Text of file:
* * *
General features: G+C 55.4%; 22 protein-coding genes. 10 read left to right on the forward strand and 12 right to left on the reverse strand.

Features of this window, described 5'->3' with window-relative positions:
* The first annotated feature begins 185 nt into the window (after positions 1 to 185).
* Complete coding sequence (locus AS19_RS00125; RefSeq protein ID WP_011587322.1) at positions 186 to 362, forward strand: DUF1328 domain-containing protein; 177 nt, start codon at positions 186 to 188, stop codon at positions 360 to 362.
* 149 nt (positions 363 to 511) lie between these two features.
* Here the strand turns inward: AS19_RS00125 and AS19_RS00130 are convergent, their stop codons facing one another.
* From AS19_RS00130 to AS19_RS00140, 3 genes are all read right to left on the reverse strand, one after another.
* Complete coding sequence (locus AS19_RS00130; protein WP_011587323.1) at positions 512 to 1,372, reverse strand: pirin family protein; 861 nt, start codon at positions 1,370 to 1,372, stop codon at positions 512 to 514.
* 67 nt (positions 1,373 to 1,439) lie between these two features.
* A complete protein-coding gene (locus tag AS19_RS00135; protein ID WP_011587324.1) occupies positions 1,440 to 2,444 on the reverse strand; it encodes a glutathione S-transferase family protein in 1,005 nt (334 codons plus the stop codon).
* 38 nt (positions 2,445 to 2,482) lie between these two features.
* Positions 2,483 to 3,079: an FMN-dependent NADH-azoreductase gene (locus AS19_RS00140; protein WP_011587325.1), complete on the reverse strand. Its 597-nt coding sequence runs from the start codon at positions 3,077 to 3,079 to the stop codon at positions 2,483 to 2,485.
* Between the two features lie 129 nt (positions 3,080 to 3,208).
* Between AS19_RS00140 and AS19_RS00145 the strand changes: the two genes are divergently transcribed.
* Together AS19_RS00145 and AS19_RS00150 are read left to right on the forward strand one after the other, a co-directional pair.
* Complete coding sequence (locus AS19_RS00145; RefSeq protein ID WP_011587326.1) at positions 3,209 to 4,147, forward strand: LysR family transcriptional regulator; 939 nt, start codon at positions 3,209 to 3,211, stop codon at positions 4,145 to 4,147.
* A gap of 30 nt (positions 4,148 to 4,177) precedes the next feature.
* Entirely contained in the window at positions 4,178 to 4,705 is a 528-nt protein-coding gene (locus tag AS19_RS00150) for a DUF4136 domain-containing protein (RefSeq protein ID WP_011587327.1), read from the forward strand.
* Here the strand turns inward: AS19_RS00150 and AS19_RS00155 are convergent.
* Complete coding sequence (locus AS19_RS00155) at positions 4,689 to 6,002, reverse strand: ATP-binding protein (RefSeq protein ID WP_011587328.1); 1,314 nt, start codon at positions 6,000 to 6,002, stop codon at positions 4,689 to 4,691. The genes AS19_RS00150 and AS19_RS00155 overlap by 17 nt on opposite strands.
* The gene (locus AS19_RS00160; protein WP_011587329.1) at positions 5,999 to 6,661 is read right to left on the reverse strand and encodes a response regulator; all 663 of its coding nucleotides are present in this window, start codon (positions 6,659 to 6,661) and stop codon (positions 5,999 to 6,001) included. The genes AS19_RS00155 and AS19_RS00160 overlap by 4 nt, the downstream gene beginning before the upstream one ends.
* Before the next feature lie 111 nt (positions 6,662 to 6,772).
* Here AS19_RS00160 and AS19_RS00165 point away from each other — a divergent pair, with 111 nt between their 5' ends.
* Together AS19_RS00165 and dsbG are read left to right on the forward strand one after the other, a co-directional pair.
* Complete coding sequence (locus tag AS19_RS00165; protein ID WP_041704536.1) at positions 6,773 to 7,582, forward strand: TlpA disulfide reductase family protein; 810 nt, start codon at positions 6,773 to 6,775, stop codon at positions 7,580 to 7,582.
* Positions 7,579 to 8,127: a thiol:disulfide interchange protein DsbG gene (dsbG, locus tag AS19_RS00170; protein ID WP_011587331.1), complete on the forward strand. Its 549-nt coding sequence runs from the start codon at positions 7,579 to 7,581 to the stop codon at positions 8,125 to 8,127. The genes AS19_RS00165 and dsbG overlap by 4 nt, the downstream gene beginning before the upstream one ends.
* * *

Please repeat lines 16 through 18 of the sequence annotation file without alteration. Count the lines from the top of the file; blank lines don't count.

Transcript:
* Complete coding sequence (locus AS19_RS00145; RefSeq protein ID WP_011587326.1) at positions 3,209 to 4,147, forward strand: LysR family transcriptional regulator; 939 nt, start codon at positions 3,209 to 3,211, stop codon at positions 4,145 to 4,147.
* A gap of 30 nt (positions 4,148 to 4,177) precedes the next feature.
* Entirely contained in the window at positions 4,178 to 4,705 is a 528-nt protein-coding gene (locus tag AS19_RS00150) for a DUF4136 domain-containing protein (RefSeq protein ID WP_011587327.1), read from the forward strand.